Dylan Larose, left, and Gage Buiniskas unpack boxes of fishing tackle while getting ready Sunday for opening day of the open-water fishing season at Dag’s Bait & Tackle in Auburn. “It’s going to be a conduit year,” Larose said about the method fisherman use to get their bait underneath the ice and away from shore while fishing Monday at Lake Auburn. “We have this amazing quality of ice in March to fish on,” Larose said, “and everyone is sick of winter.” Sun Journal photo by Daryn Slover

AUBURN — Die-hard anglers have been itching for weeks for the start of the open-water fishing season, which is Monday.

“People have been trying to scratch that itch for a couple of weeks now, poking around, looking for rods and reels, picking up a few odds and ends,” Dylan Larose, who works at Dag’s Bait and Tackle in Auburn, said Sunday.

“Half the traffic, though, is still ice fishing.”

Due to cold weather and ample ice, Gov. Janet Mills signed an emergency bill last week to extend the ice fishing season in the northern half of Maine for three weeks, and smaller local ponds and lakes in the area still have fishable ice.

On Monday, eager anglers will have to brave temperatures barely breaking freezing.

“Down around here, you’ll have people try to get a holdover with a hook and a worm, trying to get a holdover from last year’s stocking,” Larose said. “They’re few and far between, and the water’s cold so they’re lethargic.”

A holdover is a fish — usually a trout — stocked the previous season that managed to stick around through the winter.

Turns out, fish are a lot like people. When it is cold, they can become lazy and lethargic. And those fish like to hide in deep pools or pockets in rivers and streams.

“Because the water is so cold, the fish are trying to be a little bit lazy,” larose said. “The bigger waters are going to have holes in them where they can settle down and find (slow moving) water.”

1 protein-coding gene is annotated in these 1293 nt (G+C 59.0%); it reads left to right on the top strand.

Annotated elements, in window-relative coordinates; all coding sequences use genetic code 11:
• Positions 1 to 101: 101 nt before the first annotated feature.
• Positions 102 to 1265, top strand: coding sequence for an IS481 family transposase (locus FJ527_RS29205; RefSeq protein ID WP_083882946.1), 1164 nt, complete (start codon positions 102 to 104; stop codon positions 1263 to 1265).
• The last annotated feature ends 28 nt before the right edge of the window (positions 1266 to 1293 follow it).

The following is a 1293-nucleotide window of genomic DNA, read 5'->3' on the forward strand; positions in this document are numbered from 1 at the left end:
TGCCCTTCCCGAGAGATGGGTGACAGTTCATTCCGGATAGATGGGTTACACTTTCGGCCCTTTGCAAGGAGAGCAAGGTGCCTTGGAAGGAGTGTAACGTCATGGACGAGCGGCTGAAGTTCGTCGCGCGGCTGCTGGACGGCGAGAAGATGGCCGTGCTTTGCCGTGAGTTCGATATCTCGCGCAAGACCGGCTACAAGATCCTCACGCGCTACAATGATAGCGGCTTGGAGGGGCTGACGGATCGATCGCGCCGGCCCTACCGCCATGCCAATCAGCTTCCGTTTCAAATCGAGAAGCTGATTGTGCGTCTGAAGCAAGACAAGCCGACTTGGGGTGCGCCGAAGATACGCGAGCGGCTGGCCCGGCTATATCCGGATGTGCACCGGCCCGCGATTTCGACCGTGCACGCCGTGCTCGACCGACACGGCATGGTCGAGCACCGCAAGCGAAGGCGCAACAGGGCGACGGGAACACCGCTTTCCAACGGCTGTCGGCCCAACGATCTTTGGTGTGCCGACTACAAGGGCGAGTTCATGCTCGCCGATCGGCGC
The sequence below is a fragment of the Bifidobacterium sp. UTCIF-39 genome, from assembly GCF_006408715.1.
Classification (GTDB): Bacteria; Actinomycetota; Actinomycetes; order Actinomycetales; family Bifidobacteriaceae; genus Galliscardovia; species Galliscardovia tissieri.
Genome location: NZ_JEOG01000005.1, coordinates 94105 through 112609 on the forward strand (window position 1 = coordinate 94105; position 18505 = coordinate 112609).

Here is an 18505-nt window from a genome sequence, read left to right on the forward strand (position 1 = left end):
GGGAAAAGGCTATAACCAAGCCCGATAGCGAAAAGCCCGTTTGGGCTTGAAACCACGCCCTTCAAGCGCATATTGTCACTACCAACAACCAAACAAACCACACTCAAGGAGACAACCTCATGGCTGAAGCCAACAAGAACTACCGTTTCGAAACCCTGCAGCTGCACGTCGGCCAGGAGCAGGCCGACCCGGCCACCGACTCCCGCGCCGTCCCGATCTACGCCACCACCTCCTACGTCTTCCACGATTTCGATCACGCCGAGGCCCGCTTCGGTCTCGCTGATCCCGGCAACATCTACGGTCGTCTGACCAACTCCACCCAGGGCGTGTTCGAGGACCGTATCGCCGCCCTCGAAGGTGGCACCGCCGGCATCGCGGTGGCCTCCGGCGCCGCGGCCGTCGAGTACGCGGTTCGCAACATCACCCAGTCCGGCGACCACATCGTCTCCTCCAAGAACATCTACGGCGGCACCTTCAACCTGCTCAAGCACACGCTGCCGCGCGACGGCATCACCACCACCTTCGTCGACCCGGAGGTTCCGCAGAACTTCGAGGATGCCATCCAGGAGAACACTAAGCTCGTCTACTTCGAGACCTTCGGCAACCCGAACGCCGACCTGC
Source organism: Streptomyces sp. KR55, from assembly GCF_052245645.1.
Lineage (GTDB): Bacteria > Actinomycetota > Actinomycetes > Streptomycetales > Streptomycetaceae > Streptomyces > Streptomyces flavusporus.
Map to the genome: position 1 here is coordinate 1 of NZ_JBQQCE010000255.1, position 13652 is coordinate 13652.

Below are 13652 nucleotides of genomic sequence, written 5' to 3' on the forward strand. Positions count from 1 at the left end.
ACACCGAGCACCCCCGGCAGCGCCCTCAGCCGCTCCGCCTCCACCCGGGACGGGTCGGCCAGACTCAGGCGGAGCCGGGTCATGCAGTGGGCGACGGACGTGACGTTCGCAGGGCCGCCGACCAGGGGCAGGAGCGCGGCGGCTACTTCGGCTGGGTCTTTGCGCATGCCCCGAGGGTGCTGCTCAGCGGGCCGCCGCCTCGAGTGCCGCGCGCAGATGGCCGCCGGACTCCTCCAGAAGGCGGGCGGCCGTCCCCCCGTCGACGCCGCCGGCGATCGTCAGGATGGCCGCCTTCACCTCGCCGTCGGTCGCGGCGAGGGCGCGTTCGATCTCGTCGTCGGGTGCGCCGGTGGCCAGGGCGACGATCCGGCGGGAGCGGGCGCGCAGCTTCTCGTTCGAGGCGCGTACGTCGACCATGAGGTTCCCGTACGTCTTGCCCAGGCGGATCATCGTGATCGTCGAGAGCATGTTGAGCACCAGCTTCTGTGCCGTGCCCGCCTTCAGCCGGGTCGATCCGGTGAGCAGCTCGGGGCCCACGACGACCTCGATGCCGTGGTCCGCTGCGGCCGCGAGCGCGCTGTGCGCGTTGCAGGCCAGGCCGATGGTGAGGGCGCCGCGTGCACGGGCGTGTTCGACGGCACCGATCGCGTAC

Local anglers tend to know of spots that produce results. Larose said the Little Androscoggin River, which flows along Route 11, near Mechanic Falls, is ideal for early season fishing. In the Turner area, anglers should follow the Nezinscot River, along Route 118. Anglers will find plenty of access points.

Larose said he sees many customers who gear up and head northward on opening day, often to the upper reaches of the Androscoggin, Penobscot or Kennebec rivers.

Josh Beane, 28, of Bingham said he has not missed an opening day of fishing since he was 11 years old.

Beane, who lives near the  Kennebec River, said his now-88-year-old mother, Orlene Beane, started the tradition of going out on opening day. Calling Beane a hardcore angler is an understatement.

“I’ve been fishing since I could remember,” he said. “I’ve always loved it. I’ve been a huge enthuaisist. I’m taking vacation this week so I don’t have to miss it, because it’s on a Monday.”

Larose said anyone who goes out Monday should not simply expect to catch fish.

“It takes a good angler, or someone who is incredibly lucky, to be able to pluck a trout out of the water this time of year (in) brooks and rivers and moving water,” Larose said.

“A lot of people go out around here not really expecting to catch anything, but there’s more to fishing than catching fish.”

Like feeling the fresh air, hearing the rushing water and being flooded with memories of warm, middle-of-spring fishing.

For those skillful — or lucky — enough to catch a fish Monday, Larose said the fish are bound to be big ones, such as holdover trout fat from a winter of feeding, or wild, native fish coveted by anglers.

“Everything out there is holdover stock or wild, native,” he said. “They’ve had a break all winter, and nobody’s been at them, so there will be some really nice fish caught.”

For eager anglers, the slim prospects for catching fish are unlikely to hinder them from wetting a line.

“You don’t have to be an expert, but it’s a die-hard day,” Larose said.

“You have to just really love fishing to go out, because a lot of people are going out with the expectation of not catching a lot.”


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